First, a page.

(SEQ. ID. No. 4)
MKYLLPTAAAGLLLLAAQPAMAEVQLLESGGGLVQPGGSLRLSCAASGFT
FSSYAMSWVRQAPGKGLEWVSSIYTTGGYTGYADSVKGRFTISRDNSKNT
LYLQMNSLRAEDTAVYYCAKSTSSFDYWGQGTLVTVSSGGGGSGGGGSGG
GGSTDIQMTQSPSSLSASVGDRVTITCRASQSISSYLNWYQQKPGKAPKL
LIYGASSLQSGVPSRFSGSGSGTDFTLTISSLQPEDFATYYCQQTDYYPN
TFGQGTKVEIKRAAAHHHHHHGA

which depicts highest stability with only the following four mutations:
    • M4L
    • Q55A
    • S56P
    • D70N

Referring to FIG. 1, the first step is to select from a library 2 of phage that displays millions of scFv constructs, or portions thereof, having a wide variety of binding specificities. A small number 5 of at least portions of some of those constructs interact with the target. The scFv as displayed on the surface of the phage is effectively stable; i.e., because they are sequestered they can not aggregate/precipitate and sufficient numbers are functional, allowing the phage to bind to its target.

Suitable phage 3 are single stranded DNA viruses that infect a number of gram-negative bacteria. For example, filamentous phage particles, known as Ff, are suitable for display purposes. Exemplary specific phage include, but are not limited to phage lambda.

Most of the currently used phage display vectors use the N-terminus of pIII protein or pVIII protein to display the foreign peptide or protein. This protocol is disclosed in Smith G P and Scott J K (1993), Methods Enzymol 217:228-257 and incorporated herein by reference. Briefly, phage display protocols involve the introduction of exogenous peptide sequences into a location in the genome of the phage capsid proteins. The encoded peptides, for example representing scFv's or portions thereof, are expressed or otherwise displayed on the phage surface as a fusion product with one of the phage coat proteins. The genomes as altered in the instant invention are found in the amino acid sequence listing at the end of this specification. Exemplary phage display systems for use with the instant method of displaying stabilized antibody fragments are found in U.S. Pat. No. 7,041,441 and F. Yang, et al, Nat. Struct Biol (2000) 7(3), pp 230-7, both of which are incorporated herein by reference.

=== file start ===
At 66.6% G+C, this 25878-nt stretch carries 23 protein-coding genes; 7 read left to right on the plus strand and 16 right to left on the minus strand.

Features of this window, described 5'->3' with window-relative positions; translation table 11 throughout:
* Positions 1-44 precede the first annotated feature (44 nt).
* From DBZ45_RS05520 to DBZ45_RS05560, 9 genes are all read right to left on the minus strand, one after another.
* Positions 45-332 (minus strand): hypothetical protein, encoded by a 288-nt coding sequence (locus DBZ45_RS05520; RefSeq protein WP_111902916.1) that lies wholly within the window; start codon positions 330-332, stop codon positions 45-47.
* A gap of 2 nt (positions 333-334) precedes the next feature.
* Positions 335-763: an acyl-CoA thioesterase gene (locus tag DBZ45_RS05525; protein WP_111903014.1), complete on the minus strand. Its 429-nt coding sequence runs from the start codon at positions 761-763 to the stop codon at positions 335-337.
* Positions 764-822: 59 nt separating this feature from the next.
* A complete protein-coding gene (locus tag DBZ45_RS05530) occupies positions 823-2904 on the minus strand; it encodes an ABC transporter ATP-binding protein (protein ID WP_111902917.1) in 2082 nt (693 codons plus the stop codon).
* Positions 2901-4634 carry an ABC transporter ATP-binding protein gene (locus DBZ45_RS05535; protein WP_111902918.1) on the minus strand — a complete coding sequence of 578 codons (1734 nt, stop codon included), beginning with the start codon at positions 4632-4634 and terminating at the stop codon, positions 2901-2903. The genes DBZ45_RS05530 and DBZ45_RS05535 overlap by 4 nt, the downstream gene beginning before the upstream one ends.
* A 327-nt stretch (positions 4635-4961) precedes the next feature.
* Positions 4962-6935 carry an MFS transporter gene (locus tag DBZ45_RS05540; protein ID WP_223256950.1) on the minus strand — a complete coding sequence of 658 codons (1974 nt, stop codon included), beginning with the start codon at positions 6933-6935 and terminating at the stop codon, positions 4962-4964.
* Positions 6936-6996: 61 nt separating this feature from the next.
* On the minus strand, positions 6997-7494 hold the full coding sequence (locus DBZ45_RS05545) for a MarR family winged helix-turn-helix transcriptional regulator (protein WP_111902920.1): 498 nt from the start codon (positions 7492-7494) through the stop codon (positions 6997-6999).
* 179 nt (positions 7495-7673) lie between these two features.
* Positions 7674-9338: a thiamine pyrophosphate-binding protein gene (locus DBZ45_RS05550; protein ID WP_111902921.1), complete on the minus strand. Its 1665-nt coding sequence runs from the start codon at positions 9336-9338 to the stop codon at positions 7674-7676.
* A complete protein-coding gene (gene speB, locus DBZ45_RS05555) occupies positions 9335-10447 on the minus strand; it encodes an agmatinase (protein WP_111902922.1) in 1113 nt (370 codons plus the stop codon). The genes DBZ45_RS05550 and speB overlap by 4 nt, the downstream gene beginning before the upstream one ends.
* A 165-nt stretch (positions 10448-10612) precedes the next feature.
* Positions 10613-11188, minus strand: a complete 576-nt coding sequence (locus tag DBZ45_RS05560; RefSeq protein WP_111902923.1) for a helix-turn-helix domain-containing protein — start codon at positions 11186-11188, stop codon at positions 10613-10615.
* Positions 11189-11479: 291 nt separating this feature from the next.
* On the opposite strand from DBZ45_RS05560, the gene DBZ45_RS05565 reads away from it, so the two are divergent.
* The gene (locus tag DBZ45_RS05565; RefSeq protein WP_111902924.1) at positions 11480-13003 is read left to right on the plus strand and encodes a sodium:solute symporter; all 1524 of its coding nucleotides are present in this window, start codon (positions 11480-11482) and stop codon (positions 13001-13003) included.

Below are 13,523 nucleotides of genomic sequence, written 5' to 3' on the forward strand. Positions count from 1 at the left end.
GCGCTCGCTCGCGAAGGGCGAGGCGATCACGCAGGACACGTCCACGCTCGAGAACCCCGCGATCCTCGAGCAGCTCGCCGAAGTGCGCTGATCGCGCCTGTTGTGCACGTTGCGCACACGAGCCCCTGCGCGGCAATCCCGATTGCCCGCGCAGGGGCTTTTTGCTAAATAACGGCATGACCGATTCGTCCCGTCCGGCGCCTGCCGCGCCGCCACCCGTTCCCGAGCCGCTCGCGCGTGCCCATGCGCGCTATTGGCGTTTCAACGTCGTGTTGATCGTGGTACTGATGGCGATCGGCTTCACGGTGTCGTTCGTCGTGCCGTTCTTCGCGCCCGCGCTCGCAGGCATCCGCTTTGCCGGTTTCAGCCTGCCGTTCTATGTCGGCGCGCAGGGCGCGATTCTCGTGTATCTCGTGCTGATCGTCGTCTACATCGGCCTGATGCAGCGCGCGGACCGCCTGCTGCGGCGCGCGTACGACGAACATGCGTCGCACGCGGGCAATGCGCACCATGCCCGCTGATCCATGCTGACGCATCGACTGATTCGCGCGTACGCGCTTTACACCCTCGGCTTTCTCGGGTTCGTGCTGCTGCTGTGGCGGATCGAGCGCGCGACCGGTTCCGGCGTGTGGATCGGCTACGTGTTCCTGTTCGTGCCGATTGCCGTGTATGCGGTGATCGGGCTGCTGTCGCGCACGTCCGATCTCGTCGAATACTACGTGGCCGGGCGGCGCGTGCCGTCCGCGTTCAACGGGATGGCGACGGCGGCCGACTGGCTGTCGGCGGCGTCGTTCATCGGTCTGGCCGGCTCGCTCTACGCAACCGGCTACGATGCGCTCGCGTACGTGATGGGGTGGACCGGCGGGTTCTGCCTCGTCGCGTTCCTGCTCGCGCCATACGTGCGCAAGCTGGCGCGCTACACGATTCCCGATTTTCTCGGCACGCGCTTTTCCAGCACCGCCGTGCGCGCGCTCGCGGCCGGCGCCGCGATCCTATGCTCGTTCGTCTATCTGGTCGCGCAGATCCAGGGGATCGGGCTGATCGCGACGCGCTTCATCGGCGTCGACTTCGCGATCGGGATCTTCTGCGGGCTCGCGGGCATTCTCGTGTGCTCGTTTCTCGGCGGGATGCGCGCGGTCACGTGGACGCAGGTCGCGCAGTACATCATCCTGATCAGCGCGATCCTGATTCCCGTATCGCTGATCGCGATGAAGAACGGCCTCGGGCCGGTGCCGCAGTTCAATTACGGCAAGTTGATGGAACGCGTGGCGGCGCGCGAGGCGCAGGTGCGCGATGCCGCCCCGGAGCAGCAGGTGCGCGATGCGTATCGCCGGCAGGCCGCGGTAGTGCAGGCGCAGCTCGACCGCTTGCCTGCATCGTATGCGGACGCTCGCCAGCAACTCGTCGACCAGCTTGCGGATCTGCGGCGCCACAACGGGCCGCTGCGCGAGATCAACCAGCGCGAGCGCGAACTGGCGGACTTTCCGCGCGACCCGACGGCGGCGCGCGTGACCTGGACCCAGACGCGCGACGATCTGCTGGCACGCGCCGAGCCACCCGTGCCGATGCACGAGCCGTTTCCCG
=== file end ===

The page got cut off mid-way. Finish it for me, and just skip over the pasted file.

The small number of phage that bind target are amplified by infecting a bacterial culture; using very dilute phage suspensions assures that each culture is only infected with one phage, resulting in a homogeneous population of phage. The DNA of the scFv encoded by the phage is analyzed. Using site-specific mutagenesis, selected codons are modified to replace destabilizing amino acids and/or to introduce stabilizing amino acids. The modified DNA is introduced into an appropriate expression vector suitable for producing the protein in E. coli, yeast, or other production system. The scFv that results has the same binding characteristics as the original scFv that was extracted from the phage display library, but with substantially improved stability.

FIG. 2 is a schematic diagram of antibody component during various stages of its transformation to a universal vaccine particle, in accordance with an embodiment of the present invention. The natural scFv particle 12, is shown without any modification, that is to say, FIG. 2A depicts a generic non-immunogenic scFV, comprising a variable light chain 13 and a variable heavy chain 15. The variable components are linked via a peptide 17 containing a means for attaching a modifier molecule, discussed infra. Such means includes, but are not limited to amino acids (such as cysteine) containing sulphydryl groups.

In FIG. 2B, the modifier particle 24 is seen attached to the generic non-immunogenic scFV, thereby creating a “generic” modified immunogenic scFv. The construct depicted in FIG. 2B is the immunogen that is used for every scenario, in effect, a universal vaccine. The modifier particle, such as those listed in the heretofore referenced Livesay paper, induces a response from the body's immune system.

In FIG. 2C, the construct is complete in that a target-specific characteristic 26 is conferred to the particle. The checkered pattern on FIG. 2C indicates the antibody (element 5 in FIG. 1) used to target the pathogen, as determined by the phage library studies. The antibody was derived from the generic scFv initially used to immunize the individual and make that patient's system sensitive to the modifier 24. Antibody, or portions thereof target the pathogen in a myriad of ways. For example, a suitable binding motif of a targeting peptide (i.e. scFv) is a tripeptide motif appearing several times in different sequence contexts. As noted in Vendruscolo et al (2001), Nature 409, 641-645, and incorporated herein by reference, three amino-acid residues provide a suitable framework for structural formation and protein-protein interaction. However, inasmuch as suitable binding motifs are innumerable and no generalized rules exist in this technology, the three residue motif is provided merely as an illustration and not to limit the instant protocol.

Once the pathogen is contacted with the target-specific modified pre-immunized scFV, the patient's immune response, albeit generalized, attacks the pathogen.

In summary, the invented method for inducing a universal immune response in a patient comprises the following: